The 5 Best Mitchell And Webb Comedy Sketches, UK Comedy Duo

There are some partnerships where the names are instantly associated with brilliance in their given field. Dolce & Gabbana. Cheese & Tomato. Bill & Hillary… ok, possibly not.

BY LEWIS CARTER

But within the world of contemporary British sketch comedy, you will by now likely have heard the names Mitchell & Webb. The two men in question, David Mitchell and Robert Webb, are a modern day comedy partnership not too dissimilar to the venerable British comedy duo Fry & Laurie (Stephen Fry, who graces our screens in QI and Hugh Laurie who has been slowly making the world bankrupt from his salary for starring in hit US medical drama, House M.D.). This similarity is all the less surprising as they come from the same comedic talent proving-ground, the famous Cambridge Footlights.

Chances are, even if their names don’t ring a bell, you will have seen some of their stuff- if not a sketch from their sketch show That Mitchell & Webb Look, then perhaps an episode of the BAFTA award-winning cringe-comedy masterclass Peep Show.

Regardless, I found myself some years ago becoming a huge fan of the unique and brilliant comedy these two guys produce, and while additional writers lend a hand with the material, I’m given to understand that they still write a healthy core of it themselves. Oh and they also star in it all, with woefully under-appreciated acting skill.

This article therefore counts down my own personal opinion (read: objectively correct facts) on the Top 5 best sketches from That Mitchell & Webb Look, that you should go and watch immediately, if not sooner.

No.1: “Hans… are we the baddies?”

The sketch that people most often quote. I know this from scientifically recalling the number of times I’ve heard people mention it in the pub, which is how any decent scientific theory starts (and usually, ends). David Mitchell’s passion for history is well known, and so it is natural that a lot of their sketches either reference or are set during historical events. There’s not an awful lot to explain with this one, as it’s essentially a one-liner, built up magnificently by the context of two Waffen SS officers planning an attack in the Second World War, and one of them asking the other if he’s noticed that their cap badges have skulls on them. Brilliant stuff that makes you ask- why has no one done this before?!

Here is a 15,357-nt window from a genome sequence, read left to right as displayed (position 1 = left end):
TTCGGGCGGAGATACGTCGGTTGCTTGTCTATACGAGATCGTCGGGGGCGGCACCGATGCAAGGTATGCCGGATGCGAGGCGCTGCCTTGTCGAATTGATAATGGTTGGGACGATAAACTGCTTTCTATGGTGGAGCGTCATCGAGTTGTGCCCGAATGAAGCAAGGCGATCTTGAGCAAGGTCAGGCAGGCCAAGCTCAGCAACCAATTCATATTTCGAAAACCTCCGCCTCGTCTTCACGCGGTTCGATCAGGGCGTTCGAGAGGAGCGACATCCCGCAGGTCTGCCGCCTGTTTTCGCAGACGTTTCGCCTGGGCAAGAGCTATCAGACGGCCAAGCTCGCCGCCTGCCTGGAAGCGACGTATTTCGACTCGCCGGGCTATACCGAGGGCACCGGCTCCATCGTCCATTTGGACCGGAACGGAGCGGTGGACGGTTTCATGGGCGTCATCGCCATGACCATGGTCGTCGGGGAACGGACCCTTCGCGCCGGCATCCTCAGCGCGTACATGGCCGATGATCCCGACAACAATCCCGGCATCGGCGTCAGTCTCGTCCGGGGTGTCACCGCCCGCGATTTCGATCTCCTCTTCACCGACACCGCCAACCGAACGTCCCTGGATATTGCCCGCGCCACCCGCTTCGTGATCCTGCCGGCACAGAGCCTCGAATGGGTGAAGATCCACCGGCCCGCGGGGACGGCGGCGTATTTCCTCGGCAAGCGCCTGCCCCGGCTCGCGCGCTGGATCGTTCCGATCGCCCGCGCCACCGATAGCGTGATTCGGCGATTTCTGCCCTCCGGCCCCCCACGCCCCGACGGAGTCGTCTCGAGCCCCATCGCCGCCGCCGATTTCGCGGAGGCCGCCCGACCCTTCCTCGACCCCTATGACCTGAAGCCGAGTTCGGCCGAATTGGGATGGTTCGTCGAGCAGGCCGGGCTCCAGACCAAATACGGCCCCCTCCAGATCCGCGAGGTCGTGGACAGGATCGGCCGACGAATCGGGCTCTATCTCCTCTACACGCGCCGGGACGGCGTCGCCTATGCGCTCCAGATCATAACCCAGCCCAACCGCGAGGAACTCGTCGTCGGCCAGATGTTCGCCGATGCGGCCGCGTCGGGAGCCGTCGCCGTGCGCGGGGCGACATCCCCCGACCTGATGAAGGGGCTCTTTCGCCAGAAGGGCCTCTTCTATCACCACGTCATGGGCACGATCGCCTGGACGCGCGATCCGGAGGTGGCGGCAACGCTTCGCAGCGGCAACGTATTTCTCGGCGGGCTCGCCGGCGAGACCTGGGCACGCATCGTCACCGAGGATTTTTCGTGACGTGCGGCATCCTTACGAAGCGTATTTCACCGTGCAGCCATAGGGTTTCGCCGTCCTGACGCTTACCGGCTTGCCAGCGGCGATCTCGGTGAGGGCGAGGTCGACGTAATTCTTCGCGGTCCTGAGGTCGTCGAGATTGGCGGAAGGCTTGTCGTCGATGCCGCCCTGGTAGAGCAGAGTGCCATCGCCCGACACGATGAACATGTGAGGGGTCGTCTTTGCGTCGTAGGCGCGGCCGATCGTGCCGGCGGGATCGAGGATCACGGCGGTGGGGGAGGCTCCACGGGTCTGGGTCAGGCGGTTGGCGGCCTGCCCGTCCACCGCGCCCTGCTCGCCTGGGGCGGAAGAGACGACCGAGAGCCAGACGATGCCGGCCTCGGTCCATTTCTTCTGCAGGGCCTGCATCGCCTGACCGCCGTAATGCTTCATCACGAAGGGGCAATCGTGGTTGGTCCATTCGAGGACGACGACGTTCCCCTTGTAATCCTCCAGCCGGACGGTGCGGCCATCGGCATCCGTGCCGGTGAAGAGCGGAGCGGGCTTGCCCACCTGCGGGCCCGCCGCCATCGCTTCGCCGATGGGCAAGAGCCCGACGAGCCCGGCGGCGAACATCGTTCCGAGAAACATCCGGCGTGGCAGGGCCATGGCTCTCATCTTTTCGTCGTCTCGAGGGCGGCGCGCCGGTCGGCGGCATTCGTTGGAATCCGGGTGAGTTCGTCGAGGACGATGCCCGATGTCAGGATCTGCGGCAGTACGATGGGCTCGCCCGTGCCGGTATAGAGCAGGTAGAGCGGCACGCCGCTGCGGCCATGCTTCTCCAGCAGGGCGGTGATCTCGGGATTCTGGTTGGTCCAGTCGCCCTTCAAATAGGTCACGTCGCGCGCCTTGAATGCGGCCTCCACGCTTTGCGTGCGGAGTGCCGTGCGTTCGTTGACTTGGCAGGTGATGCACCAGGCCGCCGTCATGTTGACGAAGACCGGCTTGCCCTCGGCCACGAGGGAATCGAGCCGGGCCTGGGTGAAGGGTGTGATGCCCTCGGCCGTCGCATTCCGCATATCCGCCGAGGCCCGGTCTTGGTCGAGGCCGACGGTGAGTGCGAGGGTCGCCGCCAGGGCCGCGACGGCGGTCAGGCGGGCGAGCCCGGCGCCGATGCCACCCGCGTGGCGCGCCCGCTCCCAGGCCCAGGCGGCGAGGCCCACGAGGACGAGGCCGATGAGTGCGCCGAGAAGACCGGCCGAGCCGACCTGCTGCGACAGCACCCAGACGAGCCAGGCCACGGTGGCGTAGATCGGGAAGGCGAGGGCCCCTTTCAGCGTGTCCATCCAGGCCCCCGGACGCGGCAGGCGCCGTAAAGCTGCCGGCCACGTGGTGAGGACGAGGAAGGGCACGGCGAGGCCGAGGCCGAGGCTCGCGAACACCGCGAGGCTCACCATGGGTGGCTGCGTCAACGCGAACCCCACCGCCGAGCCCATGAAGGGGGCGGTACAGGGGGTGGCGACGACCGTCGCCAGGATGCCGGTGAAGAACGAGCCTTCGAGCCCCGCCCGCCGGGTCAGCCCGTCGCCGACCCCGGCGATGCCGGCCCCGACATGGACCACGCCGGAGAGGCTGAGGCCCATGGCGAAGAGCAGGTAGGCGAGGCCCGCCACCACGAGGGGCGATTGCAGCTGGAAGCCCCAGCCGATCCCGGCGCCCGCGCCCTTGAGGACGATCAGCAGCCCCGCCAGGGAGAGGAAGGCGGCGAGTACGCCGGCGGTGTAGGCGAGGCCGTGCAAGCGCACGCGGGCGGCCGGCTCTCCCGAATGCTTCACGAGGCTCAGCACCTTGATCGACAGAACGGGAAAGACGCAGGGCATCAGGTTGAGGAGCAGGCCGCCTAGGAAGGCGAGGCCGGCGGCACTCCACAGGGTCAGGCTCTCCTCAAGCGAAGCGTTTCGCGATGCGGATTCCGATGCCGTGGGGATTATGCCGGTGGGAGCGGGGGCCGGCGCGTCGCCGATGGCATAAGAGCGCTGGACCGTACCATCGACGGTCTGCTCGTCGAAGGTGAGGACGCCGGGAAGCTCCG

No. 2: “Did I hear someone say cricket…?”

As part of a recurring sketch about two lazy writers who can’t be bothered to properly research their projects, this sketch was all about a sports movie. About cricket. Mitchell & Webb appear to have a gift for utterly taking the infected proverbial out of sport in a way that even die-hard fans of that sport can’t help but laugh at. This is no exception, and it is friends of mine who are cricket fans that perhaps love this sketch the most. A recent interview with Chris King of famous bat maker Gray-Nicolls by Betway Insider had reported that the size of a cricket bat isn’t all that important. I find myself wondering if a certain piece of dubious wisdom in this sketch wasn’t the inspiration behind this. When the coach of a rag-tag cricket team hears one of his players complain that the bat is perversely narrow, he promptly explodes with rage. He then angrily informs them that the first rule of cricket is to “never call the bat narrow! What the bat is… is very very wide… and very very short…”
Grays-Nicholls would be proud.

No.3: “Oh and that’s a BAD miss”

Another recurring sketch, this time poking fun at snooker commentary, though taking a general pot shot (pun thoroughly intended) at the sport as a whole. How such a delightfully out-of-left-field little collection of sketches set around the banter between two ex-snooker players giving radio snooker commentary could have been this funny, god only knows. From the catchphrase of David Mitchell’s character saying “Oh and that’s a BAD miss” as his standard piece of in-depth commentary for every match, to the discussion of the touching circumstances under which Robert Webb’s character came out as gay years ago, you will find yourself wishing they made more of these two characters. Which they did, with a short sketch named Screw Back in Anger, which looked at the two men’s snooker careers. Wonderful stuff.

No.4: The Surprising Adventures of Sir Digby Chicken Caesar

This recurring sketch is a strange one. Not everyone entirely gets it. It’s certainly niche comedy. The general gist is that Robert Webb and David Mitchell play violent, scheming, alcoholic, homeless tramps with delusions of grandeur, named Sir Digby Chicken Caesar and his sidekick Ginger, respectively. They go around thinking they are a sort of Sherlock Holmes/Dr Watson twosome- or at least as much as they can whilst being homeless and penniless and alcoholic. It ain’t half odd, but points certainly have to go to it for originality. And I happen to love it.

No.5: Brain surgery vs rocket science…?

The ultimate example of a comedy sketch that you can’t for the life of you figure out why no-one had made before now. Lionel, played by Webb, arrives at a cocktail party and wastes no time telling everyone what his vocation is- and annoying all the other guests off by rather unfavorably comparing their jobs to his (I’m given to understand that this is the sort of person we all have waiting for us at the types of parties we get invited to after the age of thirty). The coup de grace is delivered when Mitchell’s character turns up, having been “kept late at the space centre”, and I hardly need to explain what happens as it’s a sketch all about waiting for what you KNOW is going to happen, but laughing and applauding anyway. Sheer genius.

BY LEWIS CARTER

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Published in Sketches